Ghosts of Floppies Past

I’m sorting through a lot of my old computer crap that has followed me through the years in an effort to clean up the home office front. While rebuilding my server and dumping old cases will help a great deal, there’s still tons of old CDs and floppies lying around for no particular reason. This clutter is just killing my desk, and it’s got to go. And we’re talking a lot of unredeemable crap, too. These aren’t backups of old projects and creative endeavors (ok, maybe a few are). Instead, this is a repository of outdated programs and irrelevant drivers. I mean, do I really still need the installation disk for my original 2x DVD drive that required a separate decoder card? What about the 8 disks that comprised Adobe PhotoShop 3.05? Perhaps it is time that I moved the few remaining backups from those days onto CD.

In the meantime, I thought I might share some of the gems that have been found scattered throughout this mess. While there are many interesting bootleg copies of outdated software (hey, PFS: First Choice was an awesome wordprocessing program for its time), there’s a bizarre assortment of honest-to-goodness original disks that have cropped up, including the following drivers:

  • Gateway Solo 5100 – my first laptop from a college internship
  • Multiple Adaptec cards, as well as several versions of MaxBlast Plus (from Maxtor)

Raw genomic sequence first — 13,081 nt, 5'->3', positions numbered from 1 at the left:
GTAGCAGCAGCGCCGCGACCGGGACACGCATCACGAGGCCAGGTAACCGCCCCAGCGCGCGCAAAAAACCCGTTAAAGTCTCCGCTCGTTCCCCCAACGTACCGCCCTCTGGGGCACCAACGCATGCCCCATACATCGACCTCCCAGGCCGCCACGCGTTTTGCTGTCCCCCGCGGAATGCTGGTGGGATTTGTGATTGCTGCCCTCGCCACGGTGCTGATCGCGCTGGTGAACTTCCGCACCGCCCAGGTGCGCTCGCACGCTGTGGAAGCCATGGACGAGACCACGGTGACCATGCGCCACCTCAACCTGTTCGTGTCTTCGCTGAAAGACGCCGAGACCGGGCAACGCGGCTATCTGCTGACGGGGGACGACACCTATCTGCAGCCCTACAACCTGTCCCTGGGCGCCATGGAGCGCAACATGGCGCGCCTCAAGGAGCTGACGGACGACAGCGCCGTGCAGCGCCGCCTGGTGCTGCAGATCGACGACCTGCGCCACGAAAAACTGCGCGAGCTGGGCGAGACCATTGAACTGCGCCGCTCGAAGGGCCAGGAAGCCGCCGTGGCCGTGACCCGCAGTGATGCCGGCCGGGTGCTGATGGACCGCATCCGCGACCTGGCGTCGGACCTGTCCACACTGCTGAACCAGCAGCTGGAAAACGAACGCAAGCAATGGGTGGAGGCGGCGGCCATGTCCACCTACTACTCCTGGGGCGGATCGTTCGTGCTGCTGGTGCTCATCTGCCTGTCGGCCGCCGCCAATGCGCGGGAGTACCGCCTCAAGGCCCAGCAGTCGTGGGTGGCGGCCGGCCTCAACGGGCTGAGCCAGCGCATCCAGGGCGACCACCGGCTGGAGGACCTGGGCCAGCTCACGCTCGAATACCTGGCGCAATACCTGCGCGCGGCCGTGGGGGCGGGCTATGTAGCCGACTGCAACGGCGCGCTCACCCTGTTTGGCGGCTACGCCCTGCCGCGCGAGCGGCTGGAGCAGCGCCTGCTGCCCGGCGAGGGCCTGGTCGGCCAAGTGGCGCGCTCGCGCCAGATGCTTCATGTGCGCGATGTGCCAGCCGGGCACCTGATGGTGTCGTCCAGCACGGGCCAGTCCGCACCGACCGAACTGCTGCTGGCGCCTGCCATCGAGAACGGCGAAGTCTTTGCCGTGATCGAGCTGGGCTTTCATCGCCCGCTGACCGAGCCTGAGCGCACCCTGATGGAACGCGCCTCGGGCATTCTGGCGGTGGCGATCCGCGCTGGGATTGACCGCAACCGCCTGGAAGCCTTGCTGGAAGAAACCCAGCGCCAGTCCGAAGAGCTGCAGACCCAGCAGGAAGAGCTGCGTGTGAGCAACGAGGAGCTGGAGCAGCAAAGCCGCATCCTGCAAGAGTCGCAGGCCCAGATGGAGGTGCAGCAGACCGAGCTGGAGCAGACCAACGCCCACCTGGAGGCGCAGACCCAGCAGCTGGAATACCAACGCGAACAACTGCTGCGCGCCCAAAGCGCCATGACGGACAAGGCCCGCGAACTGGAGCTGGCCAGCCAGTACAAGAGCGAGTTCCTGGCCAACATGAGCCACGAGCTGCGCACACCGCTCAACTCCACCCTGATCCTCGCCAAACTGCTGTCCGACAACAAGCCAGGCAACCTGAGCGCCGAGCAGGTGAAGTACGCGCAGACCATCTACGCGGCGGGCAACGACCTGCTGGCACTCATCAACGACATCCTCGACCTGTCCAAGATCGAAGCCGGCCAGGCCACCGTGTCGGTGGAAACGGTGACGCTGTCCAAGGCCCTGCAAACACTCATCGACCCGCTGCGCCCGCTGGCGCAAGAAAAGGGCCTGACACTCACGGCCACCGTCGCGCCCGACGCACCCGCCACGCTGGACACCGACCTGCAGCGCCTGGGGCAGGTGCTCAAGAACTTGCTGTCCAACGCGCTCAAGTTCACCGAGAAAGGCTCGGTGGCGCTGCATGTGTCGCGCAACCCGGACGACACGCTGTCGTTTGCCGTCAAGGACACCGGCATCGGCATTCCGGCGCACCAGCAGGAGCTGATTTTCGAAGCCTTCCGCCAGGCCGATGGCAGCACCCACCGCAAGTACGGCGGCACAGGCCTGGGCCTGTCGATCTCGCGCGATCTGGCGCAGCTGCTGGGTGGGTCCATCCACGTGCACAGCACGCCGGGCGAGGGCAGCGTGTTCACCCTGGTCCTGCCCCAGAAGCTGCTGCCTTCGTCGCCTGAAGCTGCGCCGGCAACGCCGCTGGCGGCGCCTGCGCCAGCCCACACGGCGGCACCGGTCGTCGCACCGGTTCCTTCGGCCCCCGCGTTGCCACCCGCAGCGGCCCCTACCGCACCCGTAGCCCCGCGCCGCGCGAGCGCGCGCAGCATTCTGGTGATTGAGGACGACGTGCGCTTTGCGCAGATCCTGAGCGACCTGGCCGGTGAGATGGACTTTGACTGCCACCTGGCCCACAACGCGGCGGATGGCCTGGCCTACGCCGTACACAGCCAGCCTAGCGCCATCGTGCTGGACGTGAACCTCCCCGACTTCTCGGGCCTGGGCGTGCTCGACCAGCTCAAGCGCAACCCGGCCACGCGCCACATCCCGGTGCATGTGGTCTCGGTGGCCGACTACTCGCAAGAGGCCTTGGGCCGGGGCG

• Lexmark 5700 – my first inkjet (back when the cheap ones were a couple hundred dollars)
  • Diamond Stealth64 (DRAM) – one of the first video cards I ever bought that listed how much memory it included.
  • Three different Sound Blaster cards and the above mentioned Dxr2 DVD drive
  • Various joysticks and mouses for Windows 3.11
  • EtherDisk versions 3.1, 4.1, and 5.3, not to mention a disk for the Netgear FA310TX (famous for the fact that Windows NT 4.0 actually detected it during installation)

Speaking of Windows NT 4.0, I also found the ever-elusive 3 startup disks. Beyond that we have a paper airplane program from who-knows-when, and a photo library on 4 floppies (that’s right – 200 pictures in about 4 megs). The greatest find, however, is a tossup between an AOL 3.0 Program Disk, and all 8 disks (1 startup and 7 game) for the 256 color version of King’s Quest V.

Okay, so obviously I’m not getting rid of some of those prizes, but I think I can finally let go of the 4 year old ABIT drivers. Next up is going through the pirated copies of such treasures as Print Shop Deluxe and WordPerfect (version 5.1, of course).

P.S.(If you recognized half of what I was talking about, you should probably add a good 15-20 points to your nerd score.)

3 thoughts on “Ghosts of Floppies Past”

  1. Various joysticks and mouses for Windows 3.11
    Is “mice” not the appropriate term here? 😛

    And, next time I go home, I should bring back my four original 5 1/4″ Ultima V floppies. Or my 25 3 1/2″ C++ disks from freshman year…

  2. I’m never sure how to pluralize in those instances.

    I remember I once had an old version of Oracle on floppy. It was something like 50 5 1/4s. I remember the silliness of C++ on disks, how about the Office installs we got freshman year? I’m finally dumping most of them, although the games have sentimental value that will keep them around longer.

  3. Dude, I am sorting out my high tech scrapyard on a regular basis, since I hate too many boyes lying around. I still have tons of old Mac disks because of serial numbers and licences (proof of purchase crap).

    I have no mercy for old cables and adapters – although it broke my heart to get rid of some old and VERY expensive SCSI cables. But with USB, SATA and FireWire – who needs them anyway?

    So much money …

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